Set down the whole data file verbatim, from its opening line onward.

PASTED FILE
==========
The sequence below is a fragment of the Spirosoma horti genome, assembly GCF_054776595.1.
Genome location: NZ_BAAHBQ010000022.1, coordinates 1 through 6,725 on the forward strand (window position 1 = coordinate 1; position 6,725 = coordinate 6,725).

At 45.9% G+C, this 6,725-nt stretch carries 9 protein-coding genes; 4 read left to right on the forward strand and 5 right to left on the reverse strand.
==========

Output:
The sequence below is a fragment of the Spirosoma horti genome, assembly GCF_054776595.1.
Genome location: NZ_BAAHBQ010000022.1, coordinates 1 through 6,725 on the forward strand (window position 1 = coordinate 1; position 6,725 = coordinate 6,725).

At 45.9% G+C, this 6,725-nt stretch carries 9 protein-coding genes; 4 read left to right on the forward strand and 5 right to left on the reverse strand.